Secondly, as the case in almost all DDR contexts, it is important to know the duration of involvement in fighting in the profiling of a caseload and with the Taliban, it is considered that the majority of the caseload would have spent between two to eight years in fighting. However, people drift in and out of the Taliban and spend long periods in their own communities, for example during the poppy harvest, which should be factored into the planning of programmes. In Afghanistan, experience shows that most combatants usually take part in fighting on a ‘part-time’ basis and no more than in the five-kilometer radius of their homes, or in other words, most of the caseload for Taliban DDR is likely to be already ‘home-based’. Therefore, the whole concept of ‘reintegration’ should bear in mind this particular fact, as for example, a meaningful and sustainable employment would be much more decisive for such combatants than social reintegration.
As part of the reintegration process, the stimulation of family and community structures would be highly important for effectiveness and sustainability. Considering local traditions and cultural values of Pashtun communities, for example, most ex-combatants are likely to be married with children. Although this would increase the urgency of economic means for reintegration, it would potentially be an opportunity for more successful reintegration outcomes. However, there are also those combatants who fought with the Mujahedin against the Soviets and then later with the Taliban. These people usually have over 20 years of fighting experience and are primarily in senior leadership positions. Some of these combatants might have carried out against their own or neighbouring communities and for them to go back ‘home’ can be a difficult challenge and with them, initiatives of social reintegration would be critical. For some of them, giving up their weapons would mean a direct threat to their well-being, as they are likely to face serious security threats. In other words, dealing with grievances between them and their communities needs to be part of their reintegration process.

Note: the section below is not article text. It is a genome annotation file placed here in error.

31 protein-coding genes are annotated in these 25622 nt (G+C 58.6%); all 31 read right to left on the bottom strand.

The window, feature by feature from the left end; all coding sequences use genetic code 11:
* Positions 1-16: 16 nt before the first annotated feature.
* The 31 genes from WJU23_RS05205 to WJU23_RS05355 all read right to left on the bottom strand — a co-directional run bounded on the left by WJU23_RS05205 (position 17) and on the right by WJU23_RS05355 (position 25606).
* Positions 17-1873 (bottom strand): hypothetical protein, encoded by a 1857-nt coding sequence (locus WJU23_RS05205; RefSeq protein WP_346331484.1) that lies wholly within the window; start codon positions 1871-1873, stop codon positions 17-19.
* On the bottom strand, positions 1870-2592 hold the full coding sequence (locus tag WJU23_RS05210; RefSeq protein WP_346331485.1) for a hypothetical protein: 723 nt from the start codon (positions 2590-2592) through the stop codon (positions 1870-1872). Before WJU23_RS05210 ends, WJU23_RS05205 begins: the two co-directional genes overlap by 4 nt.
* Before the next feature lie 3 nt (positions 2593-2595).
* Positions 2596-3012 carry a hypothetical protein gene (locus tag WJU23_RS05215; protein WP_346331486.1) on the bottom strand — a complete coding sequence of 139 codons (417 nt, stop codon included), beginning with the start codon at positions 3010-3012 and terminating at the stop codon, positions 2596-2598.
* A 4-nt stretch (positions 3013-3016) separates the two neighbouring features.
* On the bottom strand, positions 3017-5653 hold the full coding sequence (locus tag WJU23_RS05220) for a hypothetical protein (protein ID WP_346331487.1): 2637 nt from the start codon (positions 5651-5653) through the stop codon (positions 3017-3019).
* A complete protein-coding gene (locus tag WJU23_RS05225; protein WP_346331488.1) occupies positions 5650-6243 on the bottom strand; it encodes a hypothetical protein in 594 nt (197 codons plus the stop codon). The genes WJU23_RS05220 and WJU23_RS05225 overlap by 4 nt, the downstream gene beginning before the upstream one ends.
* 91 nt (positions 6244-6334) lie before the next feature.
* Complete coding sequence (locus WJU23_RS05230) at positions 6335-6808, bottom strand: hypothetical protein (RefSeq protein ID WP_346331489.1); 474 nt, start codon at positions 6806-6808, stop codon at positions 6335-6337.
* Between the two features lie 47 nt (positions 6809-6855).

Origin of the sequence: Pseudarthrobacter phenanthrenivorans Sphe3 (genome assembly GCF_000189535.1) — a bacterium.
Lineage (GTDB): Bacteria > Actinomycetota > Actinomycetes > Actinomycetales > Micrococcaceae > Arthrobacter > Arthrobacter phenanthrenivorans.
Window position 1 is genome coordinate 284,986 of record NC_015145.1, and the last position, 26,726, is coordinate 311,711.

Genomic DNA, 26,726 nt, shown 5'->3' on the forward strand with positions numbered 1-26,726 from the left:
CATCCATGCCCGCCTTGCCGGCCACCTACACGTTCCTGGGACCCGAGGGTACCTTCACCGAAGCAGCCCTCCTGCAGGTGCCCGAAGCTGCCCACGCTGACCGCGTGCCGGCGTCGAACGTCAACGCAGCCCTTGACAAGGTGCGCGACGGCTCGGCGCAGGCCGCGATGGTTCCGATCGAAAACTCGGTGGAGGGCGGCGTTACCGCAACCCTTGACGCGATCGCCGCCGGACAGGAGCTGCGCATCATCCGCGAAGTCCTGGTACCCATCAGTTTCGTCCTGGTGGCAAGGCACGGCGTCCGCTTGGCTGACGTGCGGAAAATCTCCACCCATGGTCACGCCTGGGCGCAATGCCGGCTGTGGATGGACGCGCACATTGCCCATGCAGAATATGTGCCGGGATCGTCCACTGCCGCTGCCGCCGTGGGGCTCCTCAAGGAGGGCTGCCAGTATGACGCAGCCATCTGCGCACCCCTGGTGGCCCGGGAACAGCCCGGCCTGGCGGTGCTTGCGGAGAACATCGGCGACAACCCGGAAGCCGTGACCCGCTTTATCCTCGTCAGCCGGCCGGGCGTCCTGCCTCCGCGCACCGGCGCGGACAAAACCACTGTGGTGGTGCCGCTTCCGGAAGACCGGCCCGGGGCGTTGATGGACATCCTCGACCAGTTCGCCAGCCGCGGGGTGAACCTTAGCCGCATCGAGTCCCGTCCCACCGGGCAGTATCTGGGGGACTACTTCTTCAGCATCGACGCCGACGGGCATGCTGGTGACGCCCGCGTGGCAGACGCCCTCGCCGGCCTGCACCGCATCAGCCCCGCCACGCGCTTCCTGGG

It is also important to recognise that the majority of Taliban members come from a low educational background with poor literacy and numeracy skills, therefore the type of economic reintegration activities need to bear in mind such an important fact. They are likely to require extra support with building such basic skills while being trained on a particular vocation or assisted through an income generation project. It is necessary to have the programme capacities to provide proper outreach services to support them properly. There should also means of providing such mechanisms of microcredit for newly created businesses to benefit, as otherwise, they are likely to disappear in the first year of their initiation, leaving those ex-combatants without much option but returning to conflict as a means of livelihood. It is important that the provision of such vocational training and income generation activities are undertaken within a community framework and in this process, it is essential not creating a strong ‘ex-Taliban’ identity through solely combatant-centered programmes. This is clearly a matter of availability of resources, and here, what I am envisaging here is not a community-wide eco- nomic regeneration initiative. However, knowing what skills are needed in a specific context and what employment opportunities can be strengthened as a potential employment opportunity for former com- batants can be a good starting point to make plans for reintegration.